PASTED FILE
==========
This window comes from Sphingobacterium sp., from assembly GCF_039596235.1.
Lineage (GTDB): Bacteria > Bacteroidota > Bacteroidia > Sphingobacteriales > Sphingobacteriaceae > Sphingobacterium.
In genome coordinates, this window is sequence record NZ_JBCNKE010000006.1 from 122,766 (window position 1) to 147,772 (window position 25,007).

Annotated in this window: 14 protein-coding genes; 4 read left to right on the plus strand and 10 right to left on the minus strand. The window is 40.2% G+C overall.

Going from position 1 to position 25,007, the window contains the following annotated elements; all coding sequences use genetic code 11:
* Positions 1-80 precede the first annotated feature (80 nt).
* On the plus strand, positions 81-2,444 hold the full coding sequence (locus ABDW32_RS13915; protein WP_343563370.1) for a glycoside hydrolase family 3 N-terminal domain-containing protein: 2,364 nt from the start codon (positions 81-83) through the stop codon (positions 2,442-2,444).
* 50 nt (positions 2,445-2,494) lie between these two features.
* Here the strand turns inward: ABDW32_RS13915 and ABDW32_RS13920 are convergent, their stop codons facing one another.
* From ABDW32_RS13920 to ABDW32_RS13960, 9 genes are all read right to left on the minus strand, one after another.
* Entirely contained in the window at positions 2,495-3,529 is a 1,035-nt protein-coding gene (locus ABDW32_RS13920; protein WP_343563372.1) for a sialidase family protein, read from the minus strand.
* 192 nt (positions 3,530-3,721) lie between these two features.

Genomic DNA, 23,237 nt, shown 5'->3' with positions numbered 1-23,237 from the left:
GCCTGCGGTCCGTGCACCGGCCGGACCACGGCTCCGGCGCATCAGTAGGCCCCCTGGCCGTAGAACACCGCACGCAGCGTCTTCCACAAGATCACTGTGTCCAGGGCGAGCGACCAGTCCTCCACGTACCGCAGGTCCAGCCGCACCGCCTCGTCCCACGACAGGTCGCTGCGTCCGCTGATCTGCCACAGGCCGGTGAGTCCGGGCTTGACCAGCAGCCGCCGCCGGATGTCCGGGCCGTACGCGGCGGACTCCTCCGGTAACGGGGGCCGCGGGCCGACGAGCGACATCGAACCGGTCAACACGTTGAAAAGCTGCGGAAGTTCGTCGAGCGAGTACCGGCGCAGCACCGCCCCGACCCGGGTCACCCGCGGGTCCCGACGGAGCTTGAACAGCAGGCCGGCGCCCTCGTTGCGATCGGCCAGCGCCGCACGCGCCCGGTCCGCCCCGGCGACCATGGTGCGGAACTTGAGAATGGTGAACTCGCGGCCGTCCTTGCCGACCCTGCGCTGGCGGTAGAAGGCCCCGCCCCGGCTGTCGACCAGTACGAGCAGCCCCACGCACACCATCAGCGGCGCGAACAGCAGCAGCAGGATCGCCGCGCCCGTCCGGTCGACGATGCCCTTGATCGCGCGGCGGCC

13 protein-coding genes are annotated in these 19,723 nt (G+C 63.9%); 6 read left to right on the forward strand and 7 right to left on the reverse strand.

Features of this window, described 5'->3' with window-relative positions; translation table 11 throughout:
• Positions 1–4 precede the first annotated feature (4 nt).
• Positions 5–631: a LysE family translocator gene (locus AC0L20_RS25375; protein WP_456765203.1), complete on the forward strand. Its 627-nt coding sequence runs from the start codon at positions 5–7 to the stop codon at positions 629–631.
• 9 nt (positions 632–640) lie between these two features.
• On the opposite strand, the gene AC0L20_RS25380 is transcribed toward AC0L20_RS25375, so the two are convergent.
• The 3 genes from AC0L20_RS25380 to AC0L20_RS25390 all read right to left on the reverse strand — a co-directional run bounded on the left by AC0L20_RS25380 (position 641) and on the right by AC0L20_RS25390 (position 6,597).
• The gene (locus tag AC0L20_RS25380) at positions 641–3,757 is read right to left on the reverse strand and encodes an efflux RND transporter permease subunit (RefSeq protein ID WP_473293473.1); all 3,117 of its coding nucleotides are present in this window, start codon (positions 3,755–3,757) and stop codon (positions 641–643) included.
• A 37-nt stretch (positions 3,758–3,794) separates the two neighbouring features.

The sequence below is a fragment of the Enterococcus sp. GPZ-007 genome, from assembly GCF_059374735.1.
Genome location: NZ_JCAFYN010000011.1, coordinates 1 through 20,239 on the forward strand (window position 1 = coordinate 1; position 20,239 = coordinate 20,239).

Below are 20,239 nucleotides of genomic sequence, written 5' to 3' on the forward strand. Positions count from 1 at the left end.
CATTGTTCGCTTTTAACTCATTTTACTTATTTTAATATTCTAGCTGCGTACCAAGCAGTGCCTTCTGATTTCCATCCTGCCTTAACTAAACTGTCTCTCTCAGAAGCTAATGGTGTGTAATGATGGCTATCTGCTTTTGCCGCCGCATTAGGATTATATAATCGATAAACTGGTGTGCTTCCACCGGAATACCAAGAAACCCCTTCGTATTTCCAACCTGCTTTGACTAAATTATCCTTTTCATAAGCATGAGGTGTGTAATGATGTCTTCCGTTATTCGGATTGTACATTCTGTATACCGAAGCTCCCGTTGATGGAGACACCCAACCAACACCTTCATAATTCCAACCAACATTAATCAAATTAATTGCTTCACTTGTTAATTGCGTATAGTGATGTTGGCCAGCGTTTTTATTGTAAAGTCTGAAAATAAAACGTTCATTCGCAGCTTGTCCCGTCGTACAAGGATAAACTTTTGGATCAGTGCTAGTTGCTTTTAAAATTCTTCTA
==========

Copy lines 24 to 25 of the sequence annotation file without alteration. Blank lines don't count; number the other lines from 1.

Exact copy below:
The sequence below is a fragment of the Enterococcus sp. GPZ-007 genome, from assembly GCF_059374735.1.
Genome location: NZ_JCAFYN010000011.1, coordinates 1 through 20,239 on the forward strand (window position 1 = coordinate 1; position 20,239 = coordinate 20,239).